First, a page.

Beauty and the Werewolf, by Mercedes Lackey.    This was a little different in that it combined a fairy tale retelling with the author's 500 Kingdoms series.  An interesting retelling, fit with the rules she has set up for her world.  Good for a weekend.

Sugar in My Bowl: Real Women Write About Real Sex, edited by Erica Jong.  One of my assignments is to update our sex (nonfiction) section and our romance/erotic literature holdings.  They are a little lacking.  (Ha!)
This was an interesting book, and all over the place.  There were some graphic sex recountings, but those are the ones that didn't seem to fit (contrary to what you might expect based on the title).  The more thoughtful pieces talked about, but didn't recount, sex.

For All the Tea in China: How England Stole the World's Favorite Drink and Changed History, by Sarah Rose.  382.  This was a very interesting book.  In addition to the expected information about how tea has been made historically and its place in Chinese and English culture, there was also relevant information about opium in Indian and China, the Opium Wars, the way the East India Company worked, and ship design.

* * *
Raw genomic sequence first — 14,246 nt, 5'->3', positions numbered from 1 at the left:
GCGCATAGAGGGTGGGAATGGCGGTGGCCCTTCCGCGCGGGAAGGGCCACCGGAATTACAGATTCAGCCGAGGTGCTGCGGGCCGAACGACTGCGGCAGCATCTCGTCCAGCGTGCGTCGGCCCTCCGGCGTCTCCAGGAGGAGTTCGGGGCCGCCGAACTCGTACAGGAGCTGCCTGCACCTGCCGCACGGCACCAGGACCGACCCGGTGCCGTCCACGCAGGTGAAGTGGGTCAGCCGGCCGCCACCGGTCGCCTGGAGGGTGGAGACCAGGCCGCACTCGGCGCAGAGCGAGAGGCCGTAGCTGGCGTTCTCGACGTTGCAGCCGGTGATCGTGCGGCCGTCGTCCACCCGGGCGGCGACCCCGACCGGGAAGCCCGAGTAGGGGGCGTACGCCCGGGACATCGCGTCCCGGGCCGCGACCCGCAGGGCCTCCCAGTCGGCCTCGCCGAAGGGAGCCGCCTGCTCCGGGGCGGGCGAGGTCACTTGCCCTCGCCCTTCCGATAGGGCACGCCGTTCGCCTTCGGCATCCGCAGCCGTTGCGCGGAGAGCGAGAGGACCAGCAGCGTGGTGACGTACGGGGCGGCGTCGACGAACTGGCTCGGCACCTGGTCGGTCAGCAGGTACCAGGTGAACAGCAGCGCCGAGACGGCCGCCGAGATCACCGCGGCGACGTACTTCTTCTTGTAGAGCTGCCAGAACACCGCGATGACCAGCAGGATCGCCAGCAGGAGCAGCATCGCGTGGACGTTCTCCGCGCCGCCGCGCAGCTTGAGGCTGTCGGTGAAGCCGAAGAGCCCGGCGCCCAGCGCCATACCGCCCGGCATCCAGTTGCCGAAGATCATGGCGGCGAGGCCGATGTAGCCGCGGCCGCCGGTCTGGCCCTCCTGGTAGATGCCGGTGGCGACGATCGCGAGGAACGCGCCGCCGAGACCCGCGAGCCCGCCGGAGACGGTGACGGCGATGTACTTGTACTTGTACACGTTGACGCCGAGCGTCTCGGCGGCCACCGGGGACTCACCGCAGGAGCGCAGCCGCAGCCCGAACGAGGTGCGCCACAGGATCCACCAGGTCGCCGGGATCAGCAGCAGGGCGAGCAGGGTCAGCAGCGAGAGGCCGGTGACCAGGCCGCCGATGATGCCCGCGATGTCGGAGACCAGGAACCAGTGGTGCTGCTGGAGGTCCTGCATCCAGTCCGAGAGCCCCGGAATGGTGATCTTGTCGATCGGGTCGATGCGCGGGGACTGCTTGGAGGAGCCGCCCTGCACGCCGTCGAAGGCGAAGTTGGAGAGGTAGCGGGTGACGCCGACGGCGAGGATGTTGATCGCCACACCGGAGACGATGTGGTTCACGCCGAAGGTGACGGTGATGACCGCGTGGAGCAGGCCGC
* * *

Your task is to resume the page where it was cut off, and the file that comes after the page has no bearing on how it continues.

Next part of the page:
For Her Own Good: Two Centuries of Experts' Advice to Women, by Barbara Ehrenreich and Deirdre English.  The focus of this is not what I expected.  I ended up quitting after 82 pages.  Even though it isn't what I anticipated, it is still extremely interesting, but it is a kind of heavy book, like the kind of thing that would have fit really well in my Women's History course.  It isn't the kind of thing you can read for 15 minutes or half an hour at a time; it's the kind of thing you read while taking notes.

Knitting Nature: 39 Designs Inspired by Patterns in Nature, by Norah Gaughan.  These are some interesting designs, but not the kind of thing I normally wear.  I think I can make them, but I'm not brave enough to wear them.

Where's Walrus?, by Stephen Savage.   This picture book was recommended by a patron who is one of our Friends of the Library.  It is wordless, and fantastic!  Buy it, buy it, buy it.  When I brought it home for my son, we had to read it three times in a row, then again the next day.